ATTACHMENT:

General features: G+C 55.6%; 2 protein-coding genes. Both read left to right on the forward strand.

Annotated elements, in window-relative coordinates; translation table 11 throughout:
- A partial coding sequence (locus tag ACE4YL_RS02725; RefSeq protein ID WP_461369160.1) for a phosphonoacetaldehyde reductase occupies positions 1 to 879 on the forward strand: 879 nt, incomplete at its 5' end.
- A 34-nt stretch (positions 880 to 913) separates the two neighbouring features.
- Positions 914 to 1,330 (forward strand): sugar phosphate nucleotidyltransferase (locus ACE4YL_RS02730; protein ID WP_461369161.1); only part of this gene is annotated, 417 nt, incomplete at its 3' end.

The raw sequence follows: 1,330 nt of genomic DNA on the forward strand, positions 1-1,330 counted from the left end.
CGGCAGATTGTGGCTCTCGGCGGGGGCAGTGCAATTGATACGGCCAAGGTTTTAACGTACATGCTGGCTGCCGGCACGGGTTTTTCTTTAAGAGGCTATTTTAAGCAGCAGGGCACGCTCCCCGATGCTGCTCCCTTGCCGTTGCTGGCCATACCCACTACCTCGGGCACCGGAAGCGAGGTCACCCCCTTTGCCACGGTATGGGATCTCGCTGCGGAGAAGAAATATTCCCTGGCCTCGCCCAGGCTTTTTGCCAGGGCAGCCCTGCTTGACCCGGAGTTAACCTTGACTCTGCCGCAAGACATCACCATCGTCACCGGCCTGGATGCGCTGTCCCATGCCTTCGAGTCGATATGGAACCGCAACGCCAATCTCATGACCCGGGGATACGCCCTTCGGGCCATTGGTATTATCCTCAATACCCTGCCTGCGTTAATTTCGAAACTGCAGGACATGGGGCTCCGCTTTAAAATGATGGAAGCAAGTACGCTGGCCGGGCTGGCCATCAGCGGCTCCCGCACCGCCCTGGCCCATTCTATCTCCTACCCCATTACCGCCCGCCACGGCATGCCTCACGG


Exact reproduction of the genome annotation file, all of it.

General features: G+C 55.6%; 2 protein-coding genes. Both read left to right on the forward strand.

Annotated elements, in window-relative coordinates; translation table 11 throughout:
- A partial coding sequence (locus tag ACE4YL_RS02725; RefSeq protein ID WP_461369160.1) for a phosphonoacetaldehyde reductase occupies positions 1 to 879 on the forward strand: 879 nt, incomplete at its 5' end.
- A 34-nt stretch (positions 880 to 913) separates the two neighbouring features.
- Positions 914 to 1,330 (forward strand): sugar phosphate nucleotidyltransferase (locus ACE4YL_RS02730; protein ID WP_461369161.1); only part of this gene is annotated, 417 nt, incomplete at its 3' end.

The raw sequence follows: 1,330 nt of genomic DNA on the forward strand, positions 1-1,330 counted from the left end.
CGGCAGATTGTGGCTCTCGGCGGGGGCAGTGCAATTGATACGGCCAAGGTTTTAACGTACATGCTGGCTGCCGGCACGGGTTTTTCTTTAAGAGGCTATTTTAAGCAGCAGGGCACGCTCCCCGATGCTGCTCCCTTGCCGTTGCTGGCCATACCCACTACCTCGGGCACCGGAAGCGAGGTCACCCCCTTTGCCACGGTATGGGATCTCGCTGCGGAGAAGAAATATTCCCTGGCCTCGCCCAGGCTTTTTGCCAGGGCAGCCCTGCTTGACCCGGAGTTAACCTTGACTCTGCCGCAAGACATCACCATCGTCACCGGCCTGGATGCGCTGTCCCATGCCTTCGAGTCGATATGGAACCGCAACGCCAATCTCATGACCCGGGGATACGCCCTTCGGGCCATTGGTATTATCCTCAATACCCTGCCTGCGTTAATTTCGAAACTGCAGGACATGGGGCTCCGCTTTAAAATGATGGAAGCAAGTACGCTGGCCGGGCTGGCCATCAGCGGCTCCCGCACCGCCCTGGCCCATTCTATCTCCTACCCCATTACCGCCCGCCACGGCATGCCTCACGG